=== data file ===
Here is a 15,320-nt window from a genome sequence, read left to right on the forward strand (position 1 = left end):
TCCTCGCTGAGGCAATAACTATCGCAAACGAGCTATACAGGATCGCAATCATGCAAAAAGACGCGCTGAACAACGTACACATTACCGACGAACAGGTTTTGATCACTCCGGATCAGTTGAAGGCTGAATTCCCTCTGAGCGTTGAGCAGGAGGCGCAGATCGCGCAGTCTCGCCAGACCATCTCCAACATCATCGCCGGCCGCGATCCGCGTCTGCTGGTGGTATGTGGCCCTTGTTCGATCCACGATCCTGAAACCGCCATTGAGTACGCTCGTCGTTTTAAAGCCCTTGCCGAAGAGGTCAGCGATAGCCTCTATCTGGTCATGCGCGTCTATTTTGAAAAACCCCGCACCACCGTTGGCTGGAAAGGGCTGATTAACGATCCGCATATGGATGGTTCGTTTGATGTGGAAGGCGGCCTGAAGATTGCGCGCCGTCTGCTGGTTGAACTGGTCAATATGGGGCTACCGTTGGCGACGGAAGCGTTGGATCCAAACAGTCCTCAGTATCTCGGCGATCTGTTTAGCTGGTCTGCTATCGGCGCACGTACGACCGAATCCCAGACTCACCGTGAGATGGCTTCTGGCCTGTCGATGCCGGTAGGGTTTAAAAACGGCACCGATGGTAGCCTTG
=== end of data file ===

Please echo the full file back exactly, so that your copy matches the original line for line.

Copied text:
Here is a 15,320-nt window from a genome sequence, read left to right on the forward strand (position 1 = left end):
TCCTCGCTGAGGCAATAACTATCGCAAACGAGCTATACAGGATCGCAATCATGCAAAAAGACGCGCTGAACAACGTACACATTACCGACGAACAGGTTTTGATCACTCCGGATCAGTTGAAGGCTGAATTCCCTCTGAGCGTTGAGCAGGAGGCGCAGATCGCGCAGTCTCGCCAGACCATCTCCAACATCATCGCCGGCCGCGATCCGCGTCTGCTGGTGGTATGTGGCCCTTGTTCGATCCACGATCCTGAAACCGCCATTGAGTACGCTCGTCGTTTTAAAGCCCTTGCCGAAGAGGTCAGCGATAGCCTCTATCTGGTCATGCGCGTCTATTTTGAAAAACCCCGCACCACCGTTGGCTGGAAAGGGCTGATTAACGATCCGCATATGGATGGTTCGTTTGATGTGGAAGGCGGCCTGAAGATTGCGCGCCGTCTGCTGGTTGAACTGGTCAATATGGGGCTACCGTTGGCGACGGAAGCGTTGGATCCAAACAGTCCTCAGTATCTCGGCGATCTGTTTAGCTGGTCTGCTATCGGCGCACGTACGACCGAATCCCAGACTCACCGTGAGATGGCTTCTGGCCTGTCGATGCCGGTAGGGTTTAAAAACGGCACCGATGGTAGCCTTG